Chelsea Handler, the Jewish-American TV Personality best known for her late-night talk show "Chelsea Lately" on the E! network, paid a visit to Israel in order to take part in a fundraiser for cancer patients and also managed to meet one of Israel's most historic leaders – former President Shimon Peres.Handler received a tour of Peres' personal office, library, and balcony which overlooks the Mediterranean, all the while asking Peres about a range of topics such as his political path, the Holocaust, his relations with Israel's first prime minister David Ben Gurion, the establishment of the State of Israel, and Israel's nuclear policy – a far cry from the topics Handler usually explores on her late-night talk show in which she banters with her assistant, Chuy Bravo.
After visiting the Western Wall in Jerusalem and placing a note between the historic Jerusalem stones, Handler made her way to Jaffa to visit the Peres Center for Peace and met with Peres in front of several cameras – Handler's visit to Israel will be featuring in an upcoming personal documentary in which she explores her Jewish roots and examines Israel from social, economic, historic, and military angles.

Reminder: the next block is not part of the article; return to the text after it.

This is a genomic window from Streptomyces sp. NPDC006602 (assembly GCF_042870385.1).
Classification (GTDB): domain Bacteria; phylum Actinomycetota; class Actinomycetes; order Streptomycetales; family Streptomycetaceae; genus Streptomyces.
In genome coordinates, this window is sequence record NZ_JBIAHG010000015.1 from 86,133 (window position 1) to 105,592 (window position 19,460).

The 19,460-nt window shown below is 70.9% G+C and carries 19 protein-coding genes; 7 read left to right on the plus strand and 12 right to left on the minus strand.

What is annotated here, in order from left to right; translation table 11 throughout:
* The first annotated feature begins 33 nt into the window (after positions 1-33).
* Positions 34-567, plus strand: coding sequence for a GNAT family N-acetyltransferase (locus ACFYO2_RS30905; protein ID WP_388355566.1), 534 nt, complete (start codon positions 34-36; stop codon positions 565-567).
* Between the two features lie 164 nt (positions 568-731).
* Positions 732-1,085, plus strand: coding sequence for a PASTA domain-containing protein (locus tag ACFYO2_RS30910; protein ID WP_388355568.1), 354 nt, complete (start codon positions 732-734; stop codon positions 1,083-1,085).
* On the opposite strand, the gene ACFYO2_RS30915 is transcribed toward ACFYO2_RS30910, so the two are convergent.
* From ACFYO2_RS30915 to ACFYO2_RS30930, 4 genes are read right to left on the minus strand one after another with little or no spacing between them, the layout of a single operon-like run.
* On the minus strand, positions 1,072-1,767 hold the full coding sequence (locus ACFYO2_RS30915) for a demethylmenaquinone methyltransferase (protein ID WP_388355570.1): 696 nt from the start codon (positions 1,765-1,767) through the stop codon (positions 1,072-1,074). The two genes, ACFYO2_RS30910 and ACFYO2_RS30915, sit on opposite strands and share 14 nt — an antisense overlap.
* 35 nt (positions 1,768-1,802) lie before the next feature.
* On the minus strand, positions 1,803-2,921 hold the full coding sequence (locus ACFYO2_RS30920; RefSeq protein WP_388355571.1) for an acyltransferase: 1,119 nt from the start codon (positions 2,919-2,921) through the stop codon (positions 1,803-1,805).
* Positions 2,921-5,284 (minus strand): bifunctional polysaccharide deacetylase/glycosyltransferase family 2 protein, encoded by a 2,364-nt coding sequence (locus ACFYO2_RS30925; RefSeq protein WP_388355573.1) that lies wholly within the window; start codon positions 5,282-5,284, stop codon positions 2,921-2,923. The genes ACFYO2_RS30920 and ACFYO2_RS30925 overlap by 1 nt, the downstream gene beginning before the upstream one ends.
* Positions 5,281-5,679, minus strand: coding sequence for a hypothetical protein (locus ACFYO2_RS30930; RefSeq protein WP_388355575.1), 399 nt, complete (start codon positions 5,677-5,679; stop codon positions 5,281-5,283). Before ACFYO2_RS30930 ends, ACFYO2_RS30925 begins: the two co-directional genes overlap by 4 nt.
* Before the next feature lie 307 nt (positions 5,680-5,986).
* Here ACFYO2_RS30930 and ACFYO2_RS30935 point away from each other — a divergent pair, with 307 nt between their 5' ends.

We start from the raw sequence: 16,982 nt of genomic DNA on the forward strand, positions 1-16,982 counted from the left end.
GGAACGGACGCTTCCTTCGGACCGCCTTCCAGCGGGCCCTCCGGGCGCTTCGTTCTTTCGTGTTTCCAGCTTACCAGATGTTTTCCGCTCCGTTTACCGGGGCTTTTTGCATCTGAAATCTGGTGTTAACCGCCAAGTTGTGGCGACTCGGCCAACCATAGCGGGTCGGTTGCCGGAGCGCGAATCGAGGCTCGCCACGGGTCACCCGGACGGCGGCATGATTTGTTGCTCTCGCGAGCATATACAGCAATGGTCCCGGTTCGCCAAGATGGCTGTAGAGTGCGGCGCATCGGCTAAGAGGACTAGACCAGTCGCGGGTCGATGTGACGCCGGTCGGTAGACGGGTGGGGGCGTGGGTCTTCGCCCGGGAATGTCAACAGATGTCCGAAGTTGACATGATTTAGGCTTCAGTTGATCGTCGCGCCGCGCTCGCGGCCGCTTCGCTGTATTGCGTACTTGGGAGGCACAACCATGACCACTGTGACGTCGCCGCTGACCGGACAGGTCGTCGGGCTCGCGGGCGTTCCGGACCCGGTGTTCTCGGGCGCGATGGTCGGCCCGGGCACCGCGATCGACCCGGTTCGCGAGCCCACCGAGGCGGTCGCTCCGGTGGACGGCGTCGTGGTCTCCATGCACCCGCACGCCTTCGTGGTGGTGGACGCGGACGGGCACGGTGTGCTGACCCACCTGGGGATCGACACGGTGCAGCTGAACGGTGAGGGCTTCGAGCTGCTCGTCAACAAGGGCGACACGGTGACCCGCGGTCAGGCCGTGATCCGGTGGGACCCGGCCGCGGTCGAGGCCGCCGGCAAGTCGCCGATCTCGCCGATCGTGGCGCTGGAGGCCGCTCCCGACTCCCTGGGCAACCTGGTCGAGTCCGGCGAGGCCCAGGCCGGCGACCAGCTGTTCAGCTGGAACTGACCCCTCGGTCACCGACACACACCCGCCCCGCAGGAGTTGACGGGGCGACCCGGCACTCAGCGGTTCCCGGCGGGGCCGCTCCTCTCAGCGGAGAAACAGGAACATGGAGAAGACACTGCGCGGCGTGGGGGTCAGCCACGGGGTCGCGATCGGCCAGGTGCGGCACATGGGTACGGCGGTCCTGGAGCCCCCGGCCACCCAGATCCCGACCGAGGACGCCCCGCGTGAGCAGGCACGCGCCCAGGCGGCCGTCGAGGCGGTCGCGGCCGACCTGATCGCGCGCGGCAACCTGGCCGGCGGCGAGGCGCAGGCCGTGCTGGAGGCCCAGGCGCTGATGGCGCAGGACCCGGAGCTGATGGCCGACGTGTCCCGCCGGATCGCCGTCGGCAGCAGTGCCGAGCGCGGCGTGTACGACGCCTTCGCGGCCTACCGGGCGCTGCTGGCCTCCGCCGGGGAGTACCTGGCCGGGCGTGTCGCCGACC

Handler meets Peres (צילום: יוגב אטיאס, עריכה: תמר אברהם)
Handler was born to a Jewish father and a Mormon mother of German descent and was raised as a reform Jew.
Handler's participation in the TLC television show "Who Do You Think You Are," a TV show that follows celebrities as they research their roots, made waves after the comedian found out that her maternal grandfather had been a Nazi.
“Whether or not he agreed with Hitler, he was serving in the German army, and then he was taken as a prisoner of war to America where he stayed for several years,” the comedian revealed in the episode. “My German grandma definitely spoke about her life during the war way more than my grandfather did. He never spoke about it."
In the episode, Handler also suggested that it was her father that insisted that she be raised as a Jew.
“My father, I guess, made a deal with my mother when they had children that they were gonna be raised Jewish,” Handler says. “So I connect with my Judaism, or the Jewish side of my family, more than anything else."